Every #1 Country Single of the Eighties: The Bellamy Brothers, “Kids of the Baby Boom”

“‘Kids of the Baby Boom”

The Bellamy Brothers

Written by David Bellamy

Radio & Records

#1 (1 week)

March 27, 1987


#1 (1 week)

April 18, 1987

A while back, this meme took off like wildfire among my fellow Gen Xers:

Alas, memes weren’t a thing yet in the late eighties, so we needed brilliant songwriters to capture in 3-4 minutes what we capture today in a disposable meme.

Boomers get a bum rap in those memes, but they’re mere carpet burns compared to the incendiary indictment of the Boomer generation put forward by one of its own:

Now we all can run computers and we all can danceWe all have Calvin Klein written on our underpantsAnd at six-o’clock, like robots, we turn on the newsWatch those third world countries deal out more abuse

To the generation that benefited from the sacrifices of their fathers and mothers, and would become the last generation to have more opportunities for a successful life than their parents, the Bellamy Brothers say this:

As the farms disappear and the sky turns blackWe’re a nation full of takers, never giving backWe never stop to think what we consumeKids of the baby boom

Because it comes from someone within the same generation, this feels less like an attack and more like a challenge to do better.  And the boomers did do better in many ways, laying the groundwork for a more inclusive society and moving toward parenting that centered the dignity of the child.

I could write a lengthy treatise of criticism of my own Generation X, but it would come from the same place of love and in the same spirit of “hey, let’s step up our game” that the Bellamy Brothers show here.  But if someone else comes for Gen X, my dukes are up, and I think the same would be true of the Bellamys.

Let’s be tougher on ourselves and kinder to our parents and our kids.  That’s the message of “Kids of the Baby Boom” and it still resonates today.

“Kids of the Baby Boom” gets an A.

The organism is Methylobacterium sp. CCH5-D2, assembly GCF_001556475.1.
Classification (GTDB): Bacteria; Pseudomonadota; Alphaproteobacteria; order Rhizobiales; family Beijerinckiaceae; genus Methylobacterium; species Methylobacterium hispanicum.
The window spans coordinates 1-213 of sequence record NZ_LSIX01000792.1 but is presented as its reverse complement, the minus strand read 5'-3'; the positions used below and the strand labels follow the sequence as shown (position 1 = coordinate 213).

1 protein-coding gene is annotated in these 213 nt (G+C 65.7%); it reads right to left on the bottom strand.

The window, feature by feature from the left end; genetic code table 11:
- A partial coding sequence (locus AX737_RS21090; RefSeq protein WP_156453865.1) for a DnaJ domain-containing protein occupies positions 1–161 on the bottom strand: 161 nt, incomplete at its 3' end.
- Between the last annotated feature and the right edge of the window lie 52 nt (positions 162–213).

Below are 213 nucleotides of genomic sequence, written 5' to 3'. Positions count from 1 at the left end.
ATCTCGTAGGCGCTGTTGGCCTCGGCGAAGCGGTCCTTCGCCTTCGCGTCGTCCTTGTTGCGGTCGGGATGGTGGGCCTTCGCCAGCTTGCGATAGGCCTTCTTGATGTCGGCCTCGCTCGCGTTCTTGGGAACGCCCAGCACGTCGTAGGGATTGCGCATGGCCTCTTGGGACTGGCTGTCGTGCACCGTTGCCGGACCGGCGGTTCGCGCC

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  1. The Bellamy Brothers were always at their best when they took on headier themes and they hit this one out of the park for all of the reasons you cited. If a Millennial duo had put this out 20 years later, it would have come across as immature and condescending, but it works as a cleverly articulated piece of self-reflection and self-deprecation. This song is clearly the offspring of “Old Hippie” DNA without being derivative. It doesn’t hit me quite as hard as “Old Hippie” but I think it may still be my second favorite Bellamy Brothers hit. Certainly based on its cultural footprint on radio in the years since, it’s surprising that this one hit #1 while “Old Hippie” came up short, but in no way does that minimize its worthiness of making it to the penthouse.

    Grade: A-

  2. Not a bad song by any means, but I have to admit I liked ”Old Hippie” better. There’s a Facebook page called Classic Country Music Stories, and if the dude who runs it is to be believed, this song was a spin-off of sorts from ”Old Hippie,” as the latter ended up being about 15 verses long. I’d post a link to it but I’m afraid it’d trip the spam filters.

  3. It was April 18, 1987 on Billlboard not May 18. Remember this one well. I was born on April 16, 1987 so this was #1 the week I was born. It always makes me feel special that such a timely song about the generation before me was #1 the week I was born. Neat song for sure. This one and “Old Hippie” are my favorite social commentary songs that the Bellamy Brothers did. Great time capsules to say the least!

  4. Further proof that the Bellamy Brothers have one of the most impressive and interesting career trajectories of the decade, from self-deprecating pick-up line songs at the start of the decade to wise reflections on aging near its end.

    I love how their harmonies have sweetened and the overall musicality of their output has increased.

    It’s a testament to the strength of the songwriting that this song can bear this degree of analysis so many years later.

    A great song.

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